An elementary school in Sarasota has become a hub of computerized creativity as pupils as young as eight learn the opportunities and challenges of programming.
(TNS) — Leah Holzler may only be 8, but she already has a dream to create a Youtube channel dedicated to the joys of coding and computer science.
Leah plugged in commands on her computer at Bay Haven School of Basics Plus Tuesday morning, watching as the short written cues on the computer created three cat figures dancing to the tune of Justin Bieber's "Sorry."
"Coding is fun because you can change things, you can make things do so many cool things, you can make them change color and do different dance moves," Leah said. "Coding is awesome. I want to show people how awesome it actually is."
For Bay Haven students, the first week of December marks their participation in Hour of Code, a global program intended to expose students to computer science education. Technology teacher Sarah Hu has spearheaded the program at the district's north Sarasota elementary school for the fourth year in a row.
This year, she has also prioritized the involvement of female students through Bay Haven's chapter of Girls Who Code, a national program dedicated to getting young women interested in coding and computer science. Women tend to be under-represented in computer science, Hu said, but female elementary school students often outperform their male peers in science and math. It's at the middle school level where female students' participation tends to decline, she added.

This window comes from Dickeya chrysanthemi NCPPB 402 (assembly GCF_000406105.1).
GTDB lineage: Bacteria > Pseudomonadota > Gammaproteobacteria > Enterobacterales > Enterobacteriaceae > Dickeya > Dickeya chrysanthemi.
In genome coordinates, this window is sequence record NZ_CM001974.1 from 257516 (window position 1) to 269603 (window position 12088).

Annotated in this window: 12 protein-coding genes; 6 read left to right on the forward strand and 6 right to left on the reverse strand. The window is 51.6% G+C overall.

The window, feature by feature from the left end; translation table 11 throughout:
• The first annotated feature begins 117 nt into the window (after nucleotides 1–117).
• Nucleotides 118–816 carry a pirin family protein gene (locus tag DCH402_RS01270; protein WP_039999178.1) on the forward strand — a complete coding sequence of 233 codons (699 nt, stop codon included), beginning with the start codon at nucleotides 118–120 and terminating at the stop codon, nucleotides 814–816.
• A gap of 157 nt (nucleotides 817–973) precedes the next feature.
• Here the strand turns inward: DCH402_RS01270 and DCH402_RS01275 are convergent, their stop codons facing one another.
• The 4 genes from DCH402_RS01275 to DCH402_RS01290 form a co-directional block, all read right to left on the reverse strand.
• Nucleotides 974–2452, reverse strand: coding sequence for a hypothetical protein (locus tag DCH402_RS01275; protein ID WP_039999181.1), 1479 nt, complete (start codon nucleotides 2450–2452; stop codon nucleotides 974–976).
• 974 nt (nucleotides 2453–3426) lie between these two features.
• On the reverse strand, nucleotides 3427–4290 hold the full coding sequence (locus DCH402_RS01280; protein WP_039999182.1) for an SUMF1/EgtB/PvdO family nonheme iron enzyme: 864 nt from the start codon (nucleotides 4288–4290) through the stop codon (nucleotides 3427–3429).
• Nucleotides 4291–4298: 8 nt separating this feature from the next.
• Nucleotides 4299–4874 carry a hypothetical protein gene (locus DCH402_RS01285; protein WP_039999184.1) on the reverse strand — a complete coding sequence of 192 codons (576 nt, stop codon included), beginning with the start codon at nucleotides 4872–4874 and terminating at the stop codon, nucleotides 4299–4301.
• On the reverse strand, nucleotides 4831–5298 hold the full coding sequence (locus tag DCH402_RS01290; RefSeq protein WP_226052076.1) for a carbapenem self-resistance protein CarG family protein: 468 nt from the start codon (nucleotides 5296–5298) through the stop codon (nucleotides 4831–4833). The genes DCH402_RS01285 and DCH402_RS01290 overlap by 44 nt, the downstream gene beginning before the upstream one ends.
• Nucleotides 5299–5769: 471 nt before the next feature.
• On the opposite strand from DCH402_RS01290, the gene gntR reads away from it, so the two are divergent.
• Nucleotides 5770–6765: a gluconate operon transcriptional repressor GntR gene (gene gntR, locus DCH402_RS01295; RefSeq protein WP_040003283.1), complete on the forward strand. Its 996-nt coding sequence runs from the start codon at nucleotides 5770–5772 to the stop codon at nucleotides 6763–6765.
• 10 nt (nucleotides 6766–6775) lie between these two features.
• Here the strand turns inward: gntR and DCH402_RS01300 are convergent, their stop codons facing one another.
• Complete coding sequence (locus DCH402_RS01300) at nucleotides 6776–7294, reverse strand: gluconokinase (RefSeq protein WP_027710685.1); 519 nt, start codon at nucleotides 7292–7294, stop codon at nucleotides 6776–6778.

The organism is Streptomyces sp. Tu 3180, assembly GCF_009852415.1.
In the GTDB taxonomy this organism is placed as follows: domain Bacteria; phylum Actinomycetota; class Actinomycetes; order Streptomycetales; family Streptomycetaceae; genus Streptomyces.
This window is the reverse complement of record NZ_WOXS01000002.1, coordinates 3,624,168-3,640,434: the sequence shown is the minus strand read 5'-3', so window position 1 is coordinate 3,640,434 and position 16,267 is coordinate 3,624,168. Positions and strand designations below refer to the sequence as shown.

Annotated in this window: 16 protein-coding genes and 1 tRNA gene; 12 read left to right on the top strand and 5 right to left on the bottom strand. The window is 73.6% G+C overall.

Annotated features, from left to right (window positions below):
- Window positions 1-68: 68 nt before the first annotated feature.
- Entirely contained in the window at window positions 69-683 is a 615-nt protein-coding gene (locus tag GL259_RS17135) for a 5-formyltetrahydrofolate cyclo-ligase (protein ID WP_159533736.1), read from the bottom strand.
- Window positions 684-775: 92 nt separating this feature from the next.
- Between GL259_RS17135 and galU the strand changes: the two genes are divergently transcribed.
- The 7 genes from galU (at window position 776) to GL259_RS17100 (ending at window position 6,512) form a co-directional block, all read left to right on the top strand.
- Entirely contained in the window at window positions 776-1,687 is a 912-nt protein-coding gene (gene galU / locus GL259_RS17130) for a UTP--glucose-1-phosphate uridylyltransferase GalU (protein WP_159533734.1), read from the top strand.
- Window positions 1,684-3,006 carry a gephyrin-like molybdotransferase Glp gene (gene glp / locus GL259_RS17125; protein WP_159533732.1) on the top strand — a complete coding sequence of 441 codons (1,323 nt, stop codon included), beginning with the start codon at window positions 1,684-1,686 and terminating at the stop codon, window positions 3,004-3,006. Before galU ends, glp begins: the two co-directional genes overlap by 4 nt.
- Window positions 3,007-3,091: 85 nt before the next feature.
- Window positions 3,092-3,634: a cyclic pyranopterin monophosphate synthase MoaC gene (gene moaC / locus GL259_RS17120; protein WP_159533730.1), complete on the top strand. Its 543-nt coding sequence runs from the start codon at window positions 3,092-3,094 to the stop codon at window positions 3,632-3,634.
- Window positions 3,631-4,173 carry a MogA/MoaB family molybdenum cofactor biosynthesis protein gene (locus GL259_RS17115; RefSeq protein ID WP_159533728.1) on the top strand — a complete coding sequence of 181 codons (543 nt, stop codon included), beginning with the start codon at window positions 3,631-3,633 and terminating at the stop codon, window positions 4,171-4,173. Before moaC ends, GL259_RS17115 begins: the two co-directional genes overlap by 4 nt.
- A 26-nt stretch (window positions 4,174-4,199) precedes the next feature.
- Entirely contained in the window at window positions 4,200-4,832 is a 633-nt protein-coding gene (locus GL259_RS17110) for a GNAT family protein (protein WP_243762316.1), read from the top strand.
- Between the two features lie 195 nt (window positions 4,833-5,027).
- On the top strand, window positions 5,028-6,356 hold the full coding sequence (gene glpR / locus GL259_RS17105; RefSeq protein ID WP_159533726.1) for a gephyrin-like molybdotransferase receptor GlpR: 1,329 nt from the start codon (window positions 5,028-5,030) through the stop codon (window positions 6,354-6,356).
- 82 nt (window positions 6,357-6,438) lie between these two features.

"Early exposure is key," Hu said.
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In her classes, she notices that boys and girls are often "totally equal" in their interest in computer science.
Taeghan Scott and Emily Tindell sat next to each other on their respective computer screens, watching a video instructing them how to choose a dance move for their character and pick certain commands to change how often their character completed a dance and what size the character would be.
The two female students represented the difference in interest many students have. Taeghan said she preferred to read, finding coding "sometimes confusing," while Emily admitted she had thought about pursuing technology as a career, though she is many years away from that reality.
"Sometimes coding gets my mind off of stuff when I'm mad," Emily said.
If Leah's enthusiasm is any indication, maybe girls at the elementary school level are becoming increasingly confident in their coding abilities and, perhaps, the chance to make that their job one day.
At one point, a classmate asked Leah to look at his work.
"I've already been through that level," she told him, "but you did a good job."
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